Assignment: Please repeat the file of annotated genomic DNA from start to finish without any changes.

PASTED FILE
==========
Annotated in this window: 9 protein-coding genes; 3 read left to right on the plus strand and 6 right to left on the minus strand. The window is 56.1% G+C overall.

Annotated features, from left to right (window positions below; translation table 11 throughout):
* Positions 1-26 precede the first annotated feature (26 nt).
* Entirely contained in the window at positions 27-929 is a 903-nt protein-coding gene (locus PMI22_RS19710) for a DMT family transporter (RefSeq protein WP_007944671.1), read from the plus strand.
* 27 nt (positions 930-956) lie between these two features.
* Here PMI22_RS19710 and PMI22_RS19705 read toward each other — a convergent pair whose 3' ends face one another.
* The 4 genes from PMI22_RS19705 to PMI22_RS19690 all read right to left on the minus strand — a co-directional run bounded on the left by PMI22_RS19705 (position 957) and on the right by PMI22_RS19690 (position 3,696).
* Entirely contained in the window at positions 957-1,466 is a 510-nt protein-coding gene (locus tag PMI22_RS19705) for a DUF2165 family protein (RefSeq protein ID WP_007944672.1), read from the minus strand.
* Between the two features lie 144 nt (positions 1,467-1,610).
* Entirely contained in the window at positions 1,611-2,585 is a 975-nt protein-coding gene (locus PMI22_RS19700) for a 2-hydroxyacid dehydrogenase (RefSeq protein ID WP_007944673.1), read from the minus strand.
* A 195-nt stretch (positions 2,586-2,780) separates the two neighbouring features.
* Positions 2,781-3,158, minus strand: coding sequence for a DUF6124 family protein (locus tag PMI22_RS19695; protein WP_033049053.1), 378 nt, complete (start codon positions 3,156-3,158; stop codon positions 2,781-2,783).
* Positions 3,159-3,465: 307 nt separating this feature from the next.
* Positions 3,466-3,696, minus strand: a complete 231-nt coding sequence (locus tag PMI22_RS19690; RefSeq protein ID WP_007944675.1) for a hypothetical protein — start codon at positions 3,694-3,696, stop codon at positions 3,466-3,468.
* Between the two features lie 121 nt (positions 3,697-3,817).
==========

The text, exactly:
Annotated in this window: 9 protein-coding genes; 3 read left to right on the plus strand and 6 right to left on the minus strand. The window is 56.1% G+C overall.

Annotated features, from left to right (window positions below; translation table 11 throughout):
* Positions 1-26 precede the first annotated feature (26 nt).
* Entirely contained in the window at positions 27-929 is a 903-nt protein-coding gene (locus PMI22_RS19710) for a DMT family transporter (RefSeq protein WP_007944671.1), read from the plus strand.
* 27 nt (positions 930-956) lie between these two features.
* Here PMI22_RS19710 and PMI22_RS19705 read toward each other — a convergent pair whose 3' ends face one another.
* The 4 genes from PMI22_RS19705 to PMI22_RS19690 all read right to left on the minus strand — a co-directional run bounded on the left by PMI22_RS19705 (position 957) and on the right by PMI22_RS19690 (position 3,696).
* Entirely contained in the window at positions 957-1,466 is a 510-nt protein-coding gene (locus tag PMI22_RS19705) for a DUF2165 family protein (RefSeq protein ID WP_007944672.1), read from the minus strand.
* Between the two features lie 144 nt (positions 1,467-1,610).
* Entirely contained in the window at positions 1,611-2,585 is a 975-nt protein-coding gene (locus PMI22_RS19700) for a 2-hydroxyacid dehydrogenase (RefSeq protein ID WP_007944673.1), read from the minus strand.
* A 195-nt stretch (positions 2,586-2,780) separates the two neighbouring features.
* Positions 2,781-3,158, minus strand: coding sequence for a DUF6124 family protein (locus tag PMI22_RS19695; protein WP_033049053.1), 378 nt, complete (start codon positions 3,156-3,158; stop codon positions 2,781-2,783).
* Positions 3,159-3,465: 307 nt separating this feature from the next.
* Positions 3,466-3,696, minus strand: a complete 231-nt coding sequence (locus tag PMI22_RS19690; RefSeq protein ID WP_007944675.1) for a hypothetical protein — start codon at positions 3,694-3,696, stop codon at positions 3,466-3,468.
* Between the two features lie 121 nt (positions 3,697-3,817).